- [Total: 9 Average: 1.3]
- Directed By: Ivan Reitman
- Written By: Lowell Ganz, Babaloo Mandel
- Release Date: May 9, 1997
- Domestic Distributor: Warner Bros
- Cast: Robin Williams, Billy Crystal, Julia Louis-Dreyfus
Box Office Info:
|Budget: $85 million||Financed by: Warner Bros|
|Domestic Gross: $28,598,376||Overseas Gross: $7,600,000|
“You have to make fun of ‘Fathers’ Day’ or ‘Bicentennial Man.’ ‘Popeye’ I stand by.”
After years of hosting the charity event Comic Relief together, Robin Williams and Billy Crystal had been looking for theatrical projects to collaborate on and eventually they had the misbegotten comedy Fathers’ Day packaged for them. After Crystal was given a copy of the 1983 French comedy Les compères from his agency CAA, he contacted Williams to to pair up for the remake. CAA organized the entire Fathers’ Day package, including landing director Ivan Reitman (Ghostbusters) and the project was considered a blueprint for success. Everything about the Fathers’ Day project was high concept and designed to practically sell itself, from the title to the comic pairing of the two bankable leads.
Fathers’ Day landed at Warner Bros and the package that was presented to them was at a very pricey $85 million. Most disposable studio comedies like this were normally completed for a third of the cost, but Fathers’ Day was expected to be a guaranteed hit and one of the biggest tentpoles in 1997. There was just one major problem that two A-list leads and a director with a solid track record could not overcome — lousy material. After the movie became one of the biggest misfires of the year, a WB insider told Premiere magazine “When [CAA] calls and says, ‘We have a package, Fathers’ Day, with Williams and Crystal, and Reitman, we say ‘great.’ We don’t scrutinize the production. When we saw the movie, it took the wind out of us. We kept reshooting and enhancing, but you can’t fix something that’s bad.”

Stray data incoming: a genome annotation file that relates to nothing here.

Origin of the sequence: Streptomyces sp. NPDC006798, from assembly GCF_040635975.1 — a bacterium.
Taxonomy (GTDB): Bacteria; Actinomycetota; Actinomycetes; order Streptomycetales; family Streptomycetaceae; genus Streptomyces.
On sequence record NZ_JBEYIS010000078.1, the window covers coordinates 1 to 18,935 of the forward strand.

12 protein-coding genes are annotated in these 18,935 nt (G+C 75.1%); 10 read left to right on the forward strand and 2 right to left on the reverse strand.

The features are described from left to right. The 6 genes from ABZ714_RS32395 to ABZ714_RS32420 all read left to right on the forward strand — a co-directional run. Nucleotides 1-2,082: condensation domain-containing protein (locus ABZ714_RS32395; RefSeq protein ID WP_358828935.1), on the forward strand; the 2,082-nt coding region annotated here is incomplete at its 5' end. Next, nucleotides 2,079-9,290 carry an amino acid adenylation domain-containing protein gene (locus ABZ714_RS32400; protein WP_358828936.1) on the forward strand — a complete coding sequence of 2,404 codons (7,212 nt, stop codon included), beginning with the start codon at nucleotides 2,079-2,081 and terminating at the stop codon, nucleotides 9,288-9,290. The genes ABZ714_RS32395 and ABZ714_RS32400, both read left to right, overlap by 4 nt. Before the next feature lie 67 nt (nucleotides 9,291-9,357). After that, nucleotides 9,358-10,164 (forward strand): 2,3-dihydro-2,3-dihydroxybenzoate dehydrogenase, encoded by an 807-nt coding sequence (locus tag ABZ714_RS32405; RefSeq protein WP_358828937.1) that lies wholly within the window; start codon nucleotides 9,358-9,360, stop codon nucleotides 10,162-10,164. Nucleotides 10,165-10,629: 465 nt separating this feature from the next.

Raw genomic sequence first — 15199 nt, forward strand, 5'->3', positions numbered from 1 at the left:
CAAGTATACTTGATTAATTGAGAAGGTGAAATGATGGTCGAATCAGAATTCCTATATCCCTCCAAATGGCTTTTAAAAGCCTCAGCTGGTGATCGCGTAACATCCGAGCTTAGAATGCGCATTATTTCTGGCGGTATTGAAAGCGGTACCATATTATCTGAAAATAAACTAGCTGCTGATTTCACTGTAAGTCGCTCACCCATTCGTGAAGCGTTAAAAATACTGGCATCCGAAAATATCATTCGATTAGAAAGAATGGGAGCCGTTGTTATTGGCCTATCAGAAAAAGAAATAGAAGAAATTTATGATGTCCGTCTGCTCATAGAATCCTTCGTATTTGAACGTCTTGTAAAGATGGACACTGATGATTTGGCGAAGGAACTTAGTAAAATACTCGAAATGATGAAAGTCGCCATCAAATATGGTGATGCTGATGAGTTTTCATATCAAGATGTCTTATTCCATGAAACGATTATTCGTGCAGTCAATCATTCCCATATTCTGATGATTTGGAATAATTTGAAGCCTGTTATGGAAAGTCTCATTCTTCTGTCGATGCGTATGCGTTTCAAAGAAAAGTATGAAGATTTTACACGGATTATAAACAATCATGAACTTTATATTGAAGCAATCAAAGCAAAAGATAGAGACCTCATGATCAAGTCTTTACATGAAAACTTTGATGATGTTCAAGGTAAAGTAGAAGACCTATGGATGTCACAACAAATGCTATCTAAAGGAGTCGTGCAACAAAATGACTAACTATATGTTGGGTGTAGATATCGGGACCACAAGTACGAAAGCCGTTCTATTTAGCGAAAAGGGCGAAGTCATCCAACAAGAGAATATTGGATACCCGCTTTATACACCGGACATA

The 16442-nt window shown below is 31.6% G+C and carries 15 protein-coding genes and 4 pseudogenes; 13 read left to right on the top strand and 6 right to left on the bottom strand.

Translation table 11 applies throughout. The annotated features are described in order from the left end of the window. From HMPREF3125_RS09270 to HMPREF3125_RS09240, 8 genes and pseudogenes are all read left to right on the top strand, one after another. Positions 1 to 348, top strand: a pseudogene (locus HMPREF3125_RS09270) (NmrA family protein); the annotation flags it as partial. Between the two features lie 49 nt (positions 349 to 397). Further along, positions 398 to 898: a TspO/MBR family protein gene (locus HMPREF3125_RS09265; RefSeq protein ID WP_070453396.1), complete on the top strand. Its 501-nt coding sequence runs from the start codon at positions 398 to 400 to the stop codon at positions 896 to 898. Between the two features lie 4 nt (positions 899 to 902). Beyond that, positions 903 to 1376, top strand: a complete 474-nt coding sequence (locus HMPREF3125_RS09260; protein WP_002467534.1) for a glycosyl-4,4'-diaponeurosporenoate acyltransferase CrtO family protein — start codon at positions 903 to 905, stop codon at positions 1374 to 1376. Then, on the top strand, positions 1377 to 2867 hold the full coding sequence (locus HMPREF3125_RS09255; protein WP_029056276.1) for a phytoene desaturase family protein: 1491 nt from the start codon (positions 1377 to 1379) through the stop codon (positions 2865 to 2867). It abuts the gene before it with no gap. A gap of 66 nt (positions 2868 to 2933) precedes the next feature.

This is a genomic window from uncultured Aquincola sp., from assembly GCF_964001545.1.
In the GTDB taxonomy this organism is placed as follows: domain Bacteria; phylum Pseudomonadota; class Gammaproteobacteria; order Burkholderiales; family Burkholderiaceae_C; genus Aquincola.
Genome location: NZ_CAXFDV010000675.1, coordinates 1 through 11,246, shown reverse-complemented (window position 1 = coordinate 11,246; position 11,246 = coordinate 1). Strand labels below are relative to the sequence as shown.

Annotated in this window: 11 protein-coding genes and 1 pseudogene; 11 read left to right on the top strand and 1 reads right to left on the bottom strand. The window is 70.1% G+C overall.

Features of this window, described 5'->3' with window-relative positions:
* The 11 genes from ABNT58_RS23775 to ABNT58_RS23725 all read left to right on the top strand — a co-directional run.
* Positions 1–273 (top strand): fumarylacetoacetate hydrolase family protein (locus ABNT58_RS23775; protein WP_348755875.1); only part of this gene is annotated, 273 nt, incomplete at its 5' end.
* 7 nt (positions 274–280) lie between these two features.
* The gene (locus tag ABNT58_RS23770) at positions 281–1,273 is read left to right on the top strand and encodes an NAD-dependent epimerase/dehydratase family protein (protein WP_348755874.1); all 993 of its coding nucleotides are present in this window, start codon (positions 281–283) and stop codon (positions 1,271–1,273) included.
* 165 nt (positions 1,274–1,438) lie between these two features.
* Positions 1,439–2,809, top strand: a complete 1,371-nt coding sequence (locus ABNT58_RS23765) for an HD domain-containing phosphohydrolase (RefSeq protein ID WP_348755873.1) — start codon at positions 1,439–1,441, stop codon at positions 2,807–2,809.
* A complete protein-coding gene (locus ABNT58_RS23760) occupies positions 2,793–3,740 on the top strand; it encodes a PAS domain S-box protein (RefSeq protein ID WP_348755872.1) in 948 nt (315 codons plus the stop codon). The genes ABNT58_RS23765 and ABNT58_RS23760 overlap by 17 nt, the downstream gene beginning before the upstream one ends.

Fathers’ Day was indeed a terrible picture and another sad misstep for Reitman, who had veered his career into full blown studio hackery with his previous feature, the pregnant Arnold Schwarzenegger movie Junior. 1997 was also a troublesome year for WB, which saw fissures from their usual hit making formula of usually placing two A-listers in a tentpole project. Fathers’ Day and Mad City had spectacular wipeouts at the box office and Conspiracy Theory disappointed. WB’s year began with the flop Vegas Vacation, then they mishandled the release for Rosewood, both Cats Don’t Dance and Anna Karenina were dumped, Murder At 1600 tanked, then Fathers’ Day bombed and up next was the studio’s mega-budget summer release Batman & Robin which turned into a humiliating fiasco.
When choosing the release date for Fathers’ Day, there was a certain day that seemed most obvious — if you thought of Father’s Day, congratulations you win a cookie. But Fathers’ Day was dated for Mother’s Day. The contrarian opening date was scheduled for May 9 and WB gave the picture a massive marketing blitz. Along with the traditional promotional push, the two actors did the PR rounds on every morning, day and night show imaginable to plug the movie. In a bit of corporate synergy Williams and Crystal had a cameo on the WB owned TV series Friends, which aired the night before it opened.
Fathers’ Day bowed against The Fifth Element and reviews were awful. The industry was shocked when Fathers’ Day pulled in a dismal $8,776,159 — placing #2 for the weekend led by The Fifth Element. After the opening, WB announced they would pour more money into a second week ad spend, in an attempt to keep it alive in the marketplace and hope that word of mouth spreads. The president of distribution at WB Barry Reardon said “We’re supporting it 100%. We’ve got a movie that we think is very viable, very commercial. We just happened to get off to a slow start. We think it’s going to stay in there.” There was a modest 30.4% decline in attendance the following frame to $6,108,652 but the domestic run closed with a terrible $28,598,376.
Fathers’ Day was also completely rejected in the international market and the recorded offshore numbers were only $7.6M. The worldwide gross was $36.1M. WB would see returned about $19.8M after theaters take their percentage of the gross — leaving tens of millions worth of P&A expenses in the red and the budget untouched by the theatrical receipts. Fathers’ Day was one of the biggest flops from the 90s.